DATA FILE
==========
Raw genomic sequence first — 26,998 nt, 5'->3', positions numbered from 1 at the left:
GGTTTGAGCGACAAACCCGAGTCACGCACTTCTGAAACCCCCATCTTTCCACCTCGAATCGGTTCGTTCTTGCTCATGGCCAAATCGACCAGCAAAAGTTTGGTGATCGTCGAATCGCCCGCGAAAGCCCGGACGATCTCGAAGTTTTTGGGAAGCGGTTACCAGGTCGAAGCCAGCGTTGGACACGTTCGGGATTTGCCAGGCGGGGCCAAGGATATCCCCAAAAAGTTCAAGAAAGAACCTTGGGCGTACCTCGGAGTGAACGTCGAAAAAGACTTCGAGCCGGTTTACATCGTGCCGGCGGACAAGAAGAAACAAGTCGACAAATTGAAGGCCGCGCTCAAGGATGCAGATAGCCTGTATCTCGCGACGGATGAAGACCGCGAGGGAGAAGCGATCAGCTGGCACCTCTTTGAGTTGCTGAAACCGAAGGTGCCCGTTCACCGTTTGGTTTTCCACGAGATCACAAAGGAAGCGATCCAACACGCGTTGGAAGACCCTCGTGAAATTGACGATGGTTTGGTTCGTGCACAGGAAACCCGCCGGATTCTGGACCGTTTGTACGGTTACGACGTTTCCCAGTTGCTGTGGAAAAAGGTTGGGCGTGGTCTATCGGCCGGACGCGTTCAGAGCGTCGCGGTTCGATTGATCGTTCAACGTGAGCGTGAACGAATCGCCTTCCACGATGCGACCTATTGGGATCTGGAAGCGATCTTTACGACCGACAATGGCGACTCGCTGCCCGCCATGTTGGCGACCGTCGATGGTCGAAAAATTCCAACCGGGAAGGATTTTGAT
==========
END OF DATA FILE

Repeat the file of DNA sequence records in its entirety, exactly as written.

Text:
Raw genomic sequence first — 26,998 nt, 5'->3', positions numbered from 1 at the left:
GGTTTGAGCGACAAACCCGAGTCACGCACTTCTGAAACCCCCATCTTTCCACCTCGAATCGGTTCGTTCTTGCTCATGGCCAAATCGACCAGCAAAAGTTTGGTGATCGTCGAATCGCCCGCGAAAGCCCGGACGATCTCGAAGTTTTTGGGAAGCGGTTACCAGGTCGAAGCCAGCGTTGGACACGTTCGGGATTTGCCAGGCGGGGCCAAGGATATCCCCAAAAAGTTCAAGAAAGAACCTTGGGCGTACCTCGGAGTGAACGTCGAAAAAGACTTCGAGCCGGTTTACATCGTGCCGGCGGACAAGAAGAAACAAGTCGACAAATTGAAGGCCGCGCTCAAGGATGCAGATAGCCTGTATCTCGCGACGGATGAAGACCGCGAGGGAGAAGCGATCAGCTGGCACCTCTTTGAGTTGCTGAAACCGAAGGTGCCCGTTCACCGTTTGGTTTTCCACGAGATCACAAAGGAAGCGATCCAACACGCGTTGGAAGACCCTCGTGAAATTGACGATGGTTTGGTTCGTGCACAGGAAACCCGCCGGATTCTGGACCGTTTGTACGGTTACGACGTTTCCCAGTTGCTGTGGAAAAAGGTTGGGCGTGGTCTATCGGCCGGACGCGTTCAGAGCGTCGCGGTTCGATTGATCGTTCAACGTGAGCGTGAACGAATCGCCTTCCACGATGCGACCTATTGGGATCTGGAAGCGATCTTTACGACCGACAATGGCGACTCGCTGCCCGCCATGTTGGCGACCGTCGATGGTCGAAAAATTCCAACCGGGAAGGATTTTGAT